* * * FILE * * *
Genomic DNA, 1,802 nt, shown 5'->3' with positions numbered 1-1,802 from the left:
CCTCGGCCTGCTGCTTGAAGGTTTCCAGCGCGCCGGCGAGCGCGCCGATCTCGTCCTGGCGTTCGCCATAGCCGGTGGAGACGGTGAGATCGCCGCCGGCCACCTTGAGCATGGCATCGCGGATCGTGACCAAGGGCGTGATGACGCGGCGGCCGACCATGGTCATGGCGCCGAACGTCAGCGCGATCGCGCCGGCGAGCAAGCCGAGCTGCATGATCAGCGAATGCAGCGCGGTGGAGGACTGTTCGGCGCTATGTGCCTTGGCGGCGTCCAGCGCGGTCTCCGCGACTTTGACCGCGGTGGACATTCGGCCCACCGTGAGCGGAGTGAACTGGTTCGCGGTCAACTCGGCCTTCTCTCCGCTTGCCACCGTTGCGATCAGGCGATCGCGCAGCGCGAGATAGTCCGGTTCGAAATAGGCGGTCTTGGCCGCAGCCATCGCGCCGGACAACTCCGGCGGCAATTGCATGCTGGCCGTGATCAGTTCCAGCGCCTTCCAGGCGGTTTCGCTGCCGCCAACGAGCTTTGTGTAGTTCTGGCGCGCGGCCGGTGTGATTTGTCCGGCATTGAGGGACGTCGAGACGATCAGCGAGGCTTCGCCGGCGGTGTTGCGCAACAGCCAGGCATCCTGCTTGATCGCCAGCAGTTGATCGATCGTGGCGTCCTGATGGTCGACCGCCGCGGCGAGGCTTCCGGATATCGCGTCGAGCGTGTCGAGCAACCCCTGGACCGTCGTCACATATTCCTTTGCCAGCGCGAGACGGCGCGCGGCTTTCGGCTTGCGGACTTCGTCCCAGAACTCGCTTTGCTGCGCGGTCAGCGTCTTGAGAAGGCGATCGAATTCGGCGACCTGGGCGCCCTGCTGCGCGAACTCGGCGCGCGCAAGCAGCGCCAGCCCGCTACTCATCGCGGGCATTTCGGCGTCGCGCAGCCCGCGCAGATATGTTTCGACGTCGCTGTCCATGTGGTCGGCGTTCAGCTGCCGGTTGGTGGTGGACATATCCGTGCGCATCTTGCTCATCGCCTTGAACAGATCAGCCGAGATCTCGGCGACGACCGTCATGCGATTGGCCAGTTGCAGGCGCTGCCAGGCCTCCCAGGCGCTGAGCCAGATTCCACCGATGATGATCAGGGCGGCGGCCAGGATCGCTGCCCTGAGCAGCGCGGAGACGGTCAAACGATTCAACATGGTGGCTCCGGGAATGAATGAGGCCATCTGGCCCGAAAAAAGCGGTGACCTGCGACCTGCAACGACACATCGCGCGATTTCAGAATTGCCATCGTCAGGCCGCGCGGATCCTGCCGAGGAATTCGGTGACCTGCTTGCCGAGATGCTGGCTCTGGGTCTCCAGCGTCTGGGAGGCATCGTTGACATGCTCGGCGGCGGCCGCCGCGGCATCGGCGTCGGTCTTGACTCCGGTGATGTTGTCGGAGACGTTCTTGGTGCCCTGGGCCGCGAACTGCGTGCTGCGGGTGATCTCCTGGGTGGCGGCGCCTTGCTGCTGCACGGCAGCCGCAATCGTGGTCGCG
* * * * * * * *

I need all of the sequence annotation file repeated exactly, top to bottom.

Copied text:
Genomic DNA, 1,802 nt, shown 5'->3' with positions numbered 1-1,802 from the left:
CCTCGGCCTGCTGCTTGAAGGTTTCCAGCGCGCCGGCGAGCGCGCCGATCTCGTCCTGGCGTTCGCCATAGCCGGTGGAGACGGTGAGATCGCCGCCGGCCACCTTGAGCATGGCATCGCGGATCGTGACCAAGGGCGTGATGACGCGGCGGCCGACCATGGTCATGGCGCCGAACGTCAGCGCGATCGCGCCGGCGAGCAAGCCGAGCTGCATGATCAGCGAATGCAGCGCGGTGGAGGACTGTTCGGCGCTATGTGCCTTGGCGGCGTCCAGCGCGGTCTCCGCGACTTTGACCGCGGTGGACATTCGGCCCACCGTGAGCGGAGTGAACTGGTTCGCGGTCAACTCGGCCTTCTCTCCGCTTGCCACCGTTGCGATCAGGCGATCGCGCAGCGCGAGATAGTCCGGTTCGAAATAGGCGGTCTTGGCCGCAGCCATCGCGCCGGACAACTCCGGCGGCAATTGCATGCTGGCCGTGATCAGTTCCAGCGCCTTCCAGGCGGTTTCGCTGCCGCCAACGAGCTTTGTGTAGTTCTGGCGCGCGGCCGGTGTGATTTGTCCGGCATTGAGGGACGTCGAGACGATCAGCGAGGCTTCGCCGGCGGTGTTGCGCAACAGCCAGGCATCCTGCTTGATCGCCAGCAGTTGATCGATCGTGGCGTCCTGATGGTCGACCGCCGCGGCGAGGCTTCCGGATATCGCGTCGAGCGTGTCGAGCAACCCCTGGACCGTCGTCACATATTCCTTTGCCAGCGCGAGACGGCGCGCGGCTTTCGGCTTGCGGACTTCGTCCCAGAACTCGCTTTGCTGCGCGGTCAGCGTCTTGAGAAGGCGATCGAATTCGGCGACCTGGGCGCCCTGCTGCGCGAACTCGGCGCGCGCAAGCAGCGCCAGCCCGCTACTCATCGCGGGCATTTCGGCGTCGCGCAGCCCGCGCAGATATGTTTCGACGTCGCTGTCCATGTGGTCGGCGTTCAGCTGCCGGTTGGTGGTGGACATATCCGTGCGCATCTTGCTCATCGCCTTGAACAGATCAGCCGAGATCTCGGCGACGACCGTCATGCGATTGGCCAGTTGCAGGCGCTGCCAGGCCTCCCAGGCGCTGAGCCAGATTCCACCGATGATGATCAGGGCGGCGGCCAGGATCGCTGCCCTGAGCAGCGCGGAGACGGTCAAACGATTCAACATGGTGGCTCCGGGAATGAATGAGGCCATCTGGCCCGAAAAAAGCGGTGACCTGCGACCTGCAACGACACATCGCGCGATTTCAGAATTGCCATCGTCAGGCCGCGCGGATCCTGCCGAGGAATTCGGTGACCTGCTTGCCGAGATGCTGGCTCTGGGTCTCCAGCGTCTGGGAGGCATCGTTGACATGCTCGGCGGCGGCCGCCGCGGCATCGGCGTCGGTCTTGACTCCGGTGATGTTGTCGGAGACGTTCTTGGTGCCCTGGGCCGCGAACTGCGTGCTGCGGGTGATCTCCTGGGTGGCGGCGCCTTGCTGCTGCACGGCAGCCGCAATCGTGGTCGCG